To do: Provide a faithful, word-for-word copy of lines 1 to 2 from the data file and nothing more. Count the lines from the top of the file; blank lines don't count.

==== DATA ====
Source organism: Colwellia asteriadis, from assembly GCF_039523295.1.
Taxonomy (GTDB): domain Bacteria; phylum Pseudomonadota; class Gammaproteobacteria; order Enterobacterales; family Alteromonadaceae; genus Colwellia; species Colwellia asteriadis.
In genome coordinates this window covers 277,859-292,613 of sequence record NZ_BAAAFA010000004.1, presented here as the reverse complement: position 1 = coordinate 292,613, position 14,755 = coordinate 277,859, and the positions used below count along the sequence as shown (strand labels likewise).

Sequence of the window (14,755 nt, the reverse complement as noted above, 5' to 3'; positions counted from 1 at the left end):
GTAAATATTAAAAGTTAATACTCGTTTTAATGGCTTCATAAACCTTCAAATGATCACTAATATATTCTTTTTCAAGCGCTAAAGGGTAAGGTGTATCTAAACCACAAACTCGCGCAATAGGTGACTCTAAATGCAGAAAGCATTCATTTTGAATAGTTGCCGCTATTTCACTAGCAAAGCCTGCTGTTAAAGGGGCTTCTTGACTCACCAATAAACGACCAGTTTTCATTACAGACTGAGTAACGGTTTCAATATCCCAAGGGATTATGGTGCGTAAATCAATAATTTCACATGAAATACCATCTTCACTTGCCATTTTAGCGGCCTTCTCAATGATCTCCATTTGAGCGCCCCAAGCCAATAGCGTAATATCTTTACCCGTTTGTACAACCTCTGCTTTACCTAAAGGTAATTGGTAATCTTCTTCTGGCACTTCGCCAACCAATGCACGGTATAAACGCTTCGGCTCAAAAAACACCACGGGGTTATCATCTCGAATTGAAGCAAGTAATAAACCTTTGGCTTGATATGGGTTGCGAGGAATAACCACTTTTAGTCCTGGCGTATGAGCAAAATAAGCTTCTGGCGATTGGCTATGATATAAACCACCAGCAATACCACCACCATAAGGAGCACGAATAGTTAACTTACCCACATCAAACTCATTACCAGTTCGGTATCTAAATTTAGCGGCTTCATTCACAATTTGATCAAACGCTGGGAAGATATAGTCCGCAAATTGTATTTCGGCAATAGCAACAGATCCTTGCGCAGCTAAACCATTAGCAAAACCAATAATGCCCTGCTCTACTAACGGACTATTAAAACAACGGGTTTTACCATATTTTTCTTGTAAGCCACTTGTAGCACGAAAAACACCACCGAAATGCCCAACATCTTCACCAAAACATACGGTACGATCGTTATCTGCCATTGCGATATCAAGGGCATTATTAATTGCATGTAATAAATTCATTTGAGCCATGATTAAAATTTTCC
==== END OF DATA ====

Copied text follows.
Source organism: Colwellia asteriadis, from assembly GCF_039523295.1.
Taxonomy (GTDB): domain Bacteria; phylum Pseudomonadota; class Gammaproteobacteria; order Enterobacterales; family Alteromonadaceae; genus Colwellia; species Colwellia asteriadis.